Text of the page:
Miami Dolphins: What Is Wrong with Right Tackle Tyson Clabo?

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Miami Dolphins: What Is Wrong with Right Tackle Tyson Clabo?
Kim Klement-USA TODAY Sports

On May 5, 2013, the Miami Dolphins signed Tyson Clabo to a one-year contract, hoping that he would solidify the right side of their offensive line.  

 

 

 

The 32-year-old Clabo is in his tenth NFL season and his single-year deal with the Miami Dolphins is worth $3.5 million.  Clabo had started 91 consecutive games for Atlanta but the Falcons allegedly released him for salary cap reasons, sacrificing $4.65 million in guaranteed money.

Did Atlanta know that Clabo's decline was imminent?

According to Pro Football Focus (subscription required), Clabo (+23.4) was eighth-best right tackle in the league in 2008 and was ranked 16th among all tackles.

 In 2009, Pro Football Focus ranked Clabo (+17.2) 11th among right tackles and 20th among all tackles.

 

In 2010, Clabo (+21.9) was Pro Football Focus' third-best rated right tackle and tenth among all tackles. The Wake Forest product also made the Pro Bowl in 2010.

Pro Football Focus rated Clabo (+24.4) as the NFL's top right tackle in 2011 and the second-best tackle overall. While he did not receive a Pro Bowl nod, Clabo had established himself as one of the league's best right tackles.

In 2012, Clabo (+21.3) was ranked 5th among the league's right tackles and 14th among all tackles. For three consecutive years, Pro Football Focus had Clabo rated among the five best right tackles in the NFL.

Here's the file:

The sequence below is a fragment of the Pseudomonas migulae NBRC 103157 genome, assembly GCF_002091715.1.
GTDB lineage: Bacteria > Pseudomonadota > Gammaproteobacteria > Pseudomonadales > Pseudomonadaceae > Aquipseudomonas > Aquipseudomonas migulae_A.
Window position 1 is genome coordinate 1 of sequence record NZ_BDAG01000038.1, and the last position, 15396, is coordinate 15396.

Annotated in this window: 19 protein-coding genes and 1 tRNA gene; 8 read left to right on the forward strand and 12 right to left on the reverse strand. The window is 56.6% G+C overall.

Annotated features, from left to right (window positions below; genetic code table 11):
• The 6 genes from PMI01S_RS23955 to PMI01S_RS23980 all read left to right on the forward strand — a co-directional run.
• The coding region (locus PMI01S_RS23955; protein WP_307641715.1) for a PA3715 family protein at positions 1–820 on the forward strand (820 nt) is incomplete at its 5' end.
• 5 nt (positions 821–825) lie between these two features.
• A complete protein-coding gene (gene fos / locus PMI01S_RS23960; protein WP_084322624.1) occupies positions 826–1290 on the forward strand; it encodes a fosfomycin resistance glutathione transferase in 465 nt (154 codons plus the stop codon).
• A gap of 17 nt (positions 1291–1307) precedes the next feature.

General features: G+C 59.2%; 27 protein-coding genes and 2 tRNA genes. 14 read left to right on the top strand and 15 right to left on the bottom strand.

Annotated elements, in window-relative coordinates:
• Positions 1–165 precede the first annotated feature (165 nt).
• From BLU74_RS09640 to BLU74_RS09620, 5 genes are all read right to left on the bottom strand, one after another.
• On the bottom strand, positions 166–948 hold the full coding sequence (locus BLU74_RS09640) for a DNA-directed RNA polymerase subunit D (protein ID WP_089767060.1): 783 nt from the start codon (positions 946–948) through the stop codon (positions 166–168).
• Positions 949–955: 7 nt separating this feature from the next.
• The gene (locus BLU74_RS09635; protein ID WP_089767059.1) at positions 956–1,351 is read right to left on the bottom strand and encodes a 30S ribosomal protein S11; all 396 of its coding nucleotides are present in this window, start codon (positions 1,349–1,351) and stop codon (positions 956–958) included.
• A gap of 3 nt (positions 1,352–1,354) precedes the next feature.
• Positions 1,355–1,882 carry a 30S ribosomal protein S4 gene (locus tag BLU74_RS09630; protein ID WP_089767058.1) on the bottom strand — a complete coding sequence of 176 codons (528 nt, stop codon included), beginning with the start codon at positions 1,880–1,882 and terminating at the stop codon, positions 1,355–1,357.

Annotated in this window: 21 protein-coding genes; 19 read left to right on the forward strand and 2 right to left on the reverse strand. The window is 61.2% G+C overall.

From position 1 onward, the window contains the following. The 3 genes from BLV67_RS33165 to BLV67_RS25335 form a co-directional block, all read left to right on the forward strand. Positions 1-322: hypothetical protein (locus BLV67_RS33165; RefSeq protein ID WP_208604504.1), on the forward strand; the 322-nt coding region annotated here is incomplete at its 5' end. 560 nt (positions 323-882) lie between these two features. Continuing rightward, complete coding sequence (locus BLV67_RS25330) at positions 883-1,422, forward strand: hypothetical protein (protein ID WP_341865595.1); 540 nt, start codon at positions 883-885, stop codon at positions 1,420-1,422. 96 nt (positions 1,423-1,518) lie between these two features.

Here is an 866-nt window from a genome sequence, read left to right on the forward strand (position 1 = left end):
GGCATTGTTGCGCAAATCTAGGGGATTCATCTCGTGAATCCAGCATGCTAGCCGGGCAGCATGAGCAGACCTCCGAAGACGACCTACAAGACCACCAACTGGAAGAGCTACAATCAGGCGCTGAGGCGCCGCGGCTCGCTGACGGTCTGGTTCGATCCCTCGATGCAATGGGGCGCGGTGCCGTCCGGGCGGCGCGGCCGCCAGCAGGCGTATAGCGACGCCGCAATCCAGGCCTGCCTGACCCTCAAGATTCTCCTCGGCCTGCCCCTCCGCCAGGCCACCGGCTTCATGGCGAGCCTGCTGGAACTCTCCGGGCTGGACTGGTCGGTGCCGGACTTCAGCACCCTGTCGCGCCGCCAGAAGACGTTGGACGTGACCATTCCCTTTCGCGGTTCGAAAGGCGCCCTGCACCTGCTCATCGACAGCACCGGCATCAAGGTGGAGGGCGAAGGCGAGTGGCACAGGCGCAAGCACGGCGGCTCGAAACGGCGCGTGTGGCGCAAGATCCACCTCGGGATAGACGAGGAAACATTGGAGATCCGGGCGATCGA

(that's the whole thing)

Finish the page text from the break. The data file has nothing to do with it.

At age 31, and after he consistently provided a high level of play, Atlanta dropped the axe on Clabo.

Jeff Ireland, the Dolphins and every NFL fan were convinced that Miami had landed a top-flight right tackle for a very reasonable price in 2013.

Then the bottom fell out.

Currently, Pro Football Focus ranks Clabo (-8.8) among the league's worst starting right tackles and 64th overall among all NFL tackles.

What gives?

Hal Habib of The Palm Beach Post reports that Clabo has been put on notice by the Miami coaching staff and may lose his starting position unless his play improves.

Clabo may have lost a step, may be playing hurt or the chemistry with his teammates may be developing slowly.  His poor play may be a combination of the aforementioned possibilities.

Clabo's last known injury was in September of 2012 when he was dealing with a hip issue.  Clabo never missed a start in 2012.  Miami's right tackle does not have a history of injury as was evidenced by his 91 consecutive starts for Atlanta.  Injury is likely not a factor.

The most likely explanation is that Clabo's hand and foot speed has deteriorated exponentially in his tenth season.  According to Pro Football Focus, Clabo has allowed six sacks in Miami's first five games.  

The Buffalo Bills fly in, carrying with them a perfect opportunity for Clabo to turn the corner.  If Tyson Clabo does not raise his level of play against the Bills then it may be time for the Miami Dolphins to replace the right side of their offensive line.

 

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